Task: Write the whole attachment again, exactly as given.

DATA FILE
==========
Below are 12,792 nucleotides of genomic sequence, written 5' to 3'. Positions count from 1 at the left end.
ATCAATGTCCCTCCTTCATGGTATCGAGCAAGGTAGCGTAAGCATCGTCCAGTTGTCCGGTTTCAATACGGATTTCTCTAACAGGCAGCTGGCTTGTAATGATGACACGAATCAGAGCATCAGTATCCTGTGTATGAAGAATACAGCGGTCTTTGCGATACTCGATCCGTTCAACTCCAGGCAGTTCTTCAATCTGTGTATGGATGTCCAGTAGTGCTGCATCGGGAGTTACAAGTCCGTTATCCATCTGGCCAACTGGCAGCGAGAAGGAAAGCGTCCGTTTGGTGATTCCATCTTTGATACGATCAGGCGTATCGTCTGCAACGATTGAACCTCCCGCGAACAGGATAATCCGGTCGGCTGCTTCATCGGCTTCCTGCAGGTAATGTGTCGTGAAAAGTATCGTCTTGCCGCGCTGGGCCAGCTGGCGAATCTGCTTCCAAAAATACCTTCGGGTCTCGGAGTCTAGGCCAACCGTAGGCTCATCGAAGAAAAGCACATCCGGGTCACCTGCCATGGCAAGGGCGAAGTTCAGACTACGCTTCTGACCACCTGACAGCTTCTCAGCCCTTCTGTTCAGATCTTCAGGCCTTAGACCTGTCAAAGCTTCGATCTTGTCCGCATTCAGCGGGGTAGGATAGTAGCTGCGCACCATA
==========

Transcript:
Below are 12,792 nucleotides of genomic sequence, written 5' to 3'. Positions count from 1 at the left end.
ATCAATGTCCCTCCTTCATGGTATCGAGCAAGGTAGCGTAAGCATCGTCCAGTTGTCCGGTTTCAATACGGATTTCTCTAACAGGCAGCTGGCTTGTAATGATGACACGAATCAGAGCATCAGTATCCTGTGTATGAAGAATACAGCGGTCTTTGCGATACTCGATCCGTTCAACTCCAGGCAGTTCTTCAATCTGTGTATGGATGTCCAGTAGTGCTGCATCGGGAGTTACAAGTCCGTTATCCATCTGGCCAACTGGCAGCGAGAAGGAAAGCGTCCGTTTGGTGATTCCATCTTTGATACGATCAGGCGTATCGTCTGCAACGATTGAACCTCCCGCGAACAGGATAATCCGGTCGGCTGCTTCATCGGCTTCCTGCAGGTAATGTGTCGTGAAAAGTATCGTCTTGCCGCGCTGGGCCAGCTGGCGAATCTGCTTCCAAAAATACCTTCGGGTCTCGGAGTCTAGGCCAACCGTAGGCTCATCGAAGAAAAGCACATCCGGGTCACCTGCCATGGCAAGGGCGAAGTTCAGACTACGCTTCTGACCACCTGACAGCTTCTCAGCCCTTCTGTTCAGATCTTCAGGCCTTAGACCTGTCAAAGCTTCGATCTTGTCCGCATTCAGCGGGGTAGGATAGTAGCTGCGCACCATA